The Chicago Bears had been regrouping for two weeks, ever since their NFC Central rivals, the Minnesota Vikings, blew them out 31-7 on Sept. 18. After that defeat Chicago coach Mike Ditka said it was "almost a foregone conclusion" that the only way the Bears, who were 2-1, could make the playoffs would be as a wild-card team, and Ed Hughes, the offensive coordinator, ripped the offensive line. That's a no-no in coaching circles. You don't go after someone else's department, which in this case was Dick Stanfel's.
The next weekend Chicago beat the Green Bay Packers 24-6, but so what? And even that one had nasty overtones. Green Bay coach Lindy Infante called a couple of meaningless timeouts at the end, and Ditka responded by having his reserve quarterback, Mike Tomczak, throw a bomb, which sailed over the head of Packer cornerback Mark Lee, who yelled, "Do it again, Ditka!" At the end of the game, Infante waved at Ditka, who walked to the locker room without acknowledging him.
So the Bears were in a nasty mood as they prepared for Sunday's opponent, the 4-0 Buffalo Bills. Fueling their resolve were newspaper stories pointing out that despite Chicago's gaudy record the last two years—14-2 in 1986, 11-4 in '87—the Bears had gone 1-7 in their last eight nonstrike games against teams that finished with winning records, and 0-1 against the only winning team ( Minnesota) they had faced this year. The implication was that the Bears could beat up on dog teams, but tough teams beat up on them.
So here came the Bills, who caught the full weight of the Bears' wrath. Chicago versus Buffalo hardly qualified as a rivalry; the teams hadn't faced each other for nine years. That all changed on Sunday. The Bears came away with a convincing 24-3 win, but one play set the tone for future meetings. It established Chicago-Buffalo, at least in the minds of the Bills, as a "We'll get even, just wait" kind of rivalry.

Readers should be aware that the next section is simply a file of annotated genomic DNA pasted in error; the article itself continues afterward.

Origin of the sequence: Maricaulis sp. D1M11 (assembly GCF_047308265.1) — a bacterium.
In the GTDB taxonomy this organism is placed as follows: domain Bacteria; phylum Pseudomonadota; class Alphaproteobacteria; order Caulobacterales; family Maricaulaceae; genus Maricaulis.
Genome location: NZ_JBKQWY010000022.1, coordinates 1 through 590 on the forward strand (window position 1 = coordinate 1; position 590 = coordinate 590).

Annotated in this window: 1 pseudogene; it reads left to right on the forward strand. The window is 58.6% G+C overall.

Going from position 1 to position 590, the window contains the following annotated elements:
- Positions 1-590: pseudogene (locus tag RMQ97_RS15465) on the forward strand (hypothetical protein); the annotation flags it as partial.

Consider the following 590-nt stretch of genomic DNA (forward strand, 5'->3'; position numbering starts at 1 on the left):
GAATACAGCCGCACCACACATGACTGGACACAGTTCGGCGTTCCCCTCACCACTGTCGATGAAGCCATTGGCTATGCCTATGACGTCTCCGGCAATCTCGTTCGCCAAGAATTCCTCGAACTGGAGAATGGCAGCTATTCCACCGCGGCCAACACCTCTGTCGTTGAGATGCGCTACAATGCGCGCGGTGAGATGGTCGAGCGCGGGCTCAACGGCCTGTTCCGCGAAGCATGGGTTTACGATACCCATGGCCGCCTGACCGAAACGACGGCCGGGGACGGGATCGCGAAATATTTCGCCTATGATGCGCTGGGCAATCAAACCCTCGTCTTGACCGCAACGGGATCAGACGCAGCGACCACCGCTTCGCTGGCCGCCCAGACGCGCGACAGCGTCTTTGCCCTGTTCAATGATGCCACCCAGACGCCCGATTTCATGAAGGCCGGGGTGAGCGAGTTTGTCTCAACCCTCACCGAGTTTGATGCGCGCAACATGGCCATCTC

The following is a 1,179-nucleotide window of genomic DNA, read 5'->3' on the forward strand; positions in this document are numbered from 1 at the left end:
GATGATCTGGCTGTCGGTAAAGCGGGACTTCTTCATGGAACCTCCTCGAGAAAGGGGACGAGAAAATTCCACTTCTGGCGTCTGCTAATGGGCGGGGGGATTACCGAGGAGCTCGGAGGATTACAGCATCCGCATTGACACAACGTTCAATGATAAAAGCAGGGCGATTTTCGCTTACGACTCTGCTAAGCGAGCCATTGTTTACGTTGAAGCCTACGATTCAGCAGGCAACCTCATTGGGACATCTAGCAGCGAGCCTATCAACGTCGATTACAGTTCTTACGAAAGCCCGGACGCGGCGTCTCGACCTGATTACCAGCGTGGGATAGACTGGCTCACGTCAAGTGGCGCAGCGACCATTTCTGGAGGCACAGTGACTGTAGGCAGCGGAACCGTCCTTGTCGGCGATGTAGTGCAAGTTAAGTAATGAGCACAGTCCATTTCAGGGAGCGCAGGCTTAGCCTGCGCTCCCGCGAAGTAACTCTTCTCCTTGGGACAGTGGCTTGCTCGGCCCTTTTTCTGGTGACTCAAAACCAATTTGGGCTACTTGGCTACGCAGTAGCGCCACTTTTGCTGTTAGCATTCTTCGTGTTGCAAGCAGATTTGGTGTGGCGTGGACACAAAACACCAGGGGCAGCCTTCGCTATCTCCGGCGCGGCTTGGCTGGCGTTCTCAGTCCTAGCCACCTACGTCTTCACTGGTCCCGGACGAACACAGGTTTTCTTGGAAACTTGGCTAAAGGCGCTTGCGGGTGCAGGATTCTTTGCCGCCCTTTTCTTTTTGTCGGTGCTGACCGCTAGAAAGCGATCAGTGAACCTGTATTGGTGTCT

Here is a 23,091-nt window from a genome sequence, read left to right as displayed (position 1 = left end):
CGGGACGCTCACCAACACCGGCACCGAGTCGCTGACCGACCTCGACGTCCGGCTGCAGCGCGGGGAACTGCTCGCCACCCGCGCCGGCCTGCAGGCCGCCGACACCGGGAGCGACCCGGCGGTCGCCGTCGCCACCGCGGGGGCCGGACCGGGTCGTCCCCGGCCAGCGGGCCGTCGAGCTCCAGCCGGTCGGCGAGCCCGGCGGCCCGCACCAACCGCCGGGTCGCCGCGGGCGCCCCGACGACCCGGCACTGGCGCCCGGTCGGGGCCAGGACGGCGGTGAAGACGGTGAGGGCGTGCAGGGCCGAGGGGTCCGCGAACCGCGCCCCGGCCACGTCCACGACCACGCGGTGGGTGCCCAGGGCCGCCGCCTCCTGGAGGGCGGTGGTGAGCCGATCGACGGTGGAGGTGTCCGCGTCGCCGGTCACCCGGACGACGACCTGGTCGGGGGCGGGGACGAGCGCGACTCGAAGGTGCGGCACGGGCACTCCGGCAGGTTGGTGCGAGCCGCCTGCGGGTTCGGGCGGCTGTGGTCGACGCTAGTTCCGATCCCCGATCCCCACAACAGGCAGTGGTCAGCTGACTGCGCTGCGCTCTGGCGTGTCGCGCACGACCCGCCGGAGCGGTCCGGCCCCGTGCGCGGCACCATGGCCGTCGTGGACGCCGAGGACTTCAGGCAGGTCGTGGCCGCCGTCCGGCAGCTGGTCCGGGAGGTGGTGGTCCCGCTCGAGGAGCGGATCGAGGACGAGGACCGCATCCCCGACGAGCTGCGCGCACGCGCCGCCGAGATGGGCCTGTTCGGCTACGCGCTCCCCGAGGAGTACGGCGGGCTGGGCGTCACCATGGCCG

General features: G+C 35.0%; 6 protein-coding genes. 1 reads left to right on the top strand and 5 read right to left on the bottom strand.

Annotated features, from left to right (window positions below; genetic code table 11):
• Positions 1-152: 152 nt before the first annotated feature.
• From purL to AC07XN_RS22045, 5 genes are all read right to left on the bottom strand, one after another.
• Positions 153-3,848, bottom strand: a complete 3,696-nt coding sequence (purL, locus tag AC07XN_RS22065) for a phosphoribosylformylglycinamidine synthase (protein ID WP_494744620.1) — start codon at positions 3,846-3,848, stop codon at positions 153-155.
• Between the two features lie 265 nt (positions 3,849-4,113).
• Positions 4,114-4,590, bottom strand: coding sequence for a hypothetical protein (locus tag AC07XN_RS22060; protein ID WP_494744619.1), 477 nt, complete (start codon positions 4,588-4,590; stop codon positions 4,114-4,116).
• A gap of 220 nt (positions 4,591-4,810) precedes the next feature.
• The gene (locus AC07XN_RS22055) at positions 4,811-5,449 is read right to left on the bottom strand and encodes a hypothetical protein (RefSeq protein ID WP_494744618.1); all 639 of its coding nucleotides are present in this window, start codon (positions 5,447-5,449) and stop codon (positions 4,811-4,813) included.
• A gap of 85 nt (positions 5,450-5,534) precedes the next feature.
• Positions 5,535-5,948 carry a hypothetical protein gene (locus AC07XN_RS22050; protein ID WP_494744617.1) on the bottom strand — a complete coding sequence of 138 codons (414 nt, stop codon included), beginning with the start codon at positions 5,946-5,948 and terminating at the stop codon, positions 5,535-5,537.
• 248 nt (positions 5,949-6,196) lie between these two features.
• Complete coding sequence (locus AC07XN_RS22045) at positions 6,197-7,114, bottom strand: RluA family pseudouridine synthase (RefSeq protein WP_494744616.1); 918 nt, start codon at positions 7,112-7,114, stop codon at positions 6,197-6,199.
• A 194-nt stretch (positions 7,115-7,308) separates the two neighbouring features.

The play came with 3� minutes remaining and Chicago running out the clock. On second and 12, quarterback Jim McMahon threw a 14-yard pass to rookie tight end James Thornton on a crossing pattern. Shane Conlan, Buffalo's talented second-year inside linebacker, was trailing the play. Flanker Dennis McKinnon peeled back and caught him from the blind side, driving his shoulder into Conlan's right leg. The block caught Conlan below the knee. He didn't get up. They took him away in a cart and put a splint on his leg. Word came up to the press box: X-rays for probable fractured fibula.
The block was within the rules, which are ambivalent about cut blocking. It's illegal for a wideout to crack back on sweeps, and for a player to cut block on kickoffs and punts. Ditto interceptions. But downfield on plays from scrimmage, cut blocking is O.K. 'That really makes sense, doesn't it?" said Buffalo linebacker Scott Radecic after the game. "We [defensive players] can't do it to them in the open field, but they [offensive players] can do it to us."
One of the unwritten rules of pro football is that when the issue is decided, you don't indulge in dangerous practices, like cut blocking in the open field. "It's the cheapest thing I've seen in five years of playing in the league," said Radecic.
"Did you try to get even?" someone asked him.
"They took him [McKinnon] out right after the play," Radecic said, "but there'll be another time."
"I don't know when we'll play them again," said Bills noseguard Fred Smerlas, "but when we do, you know who we'll all be going after."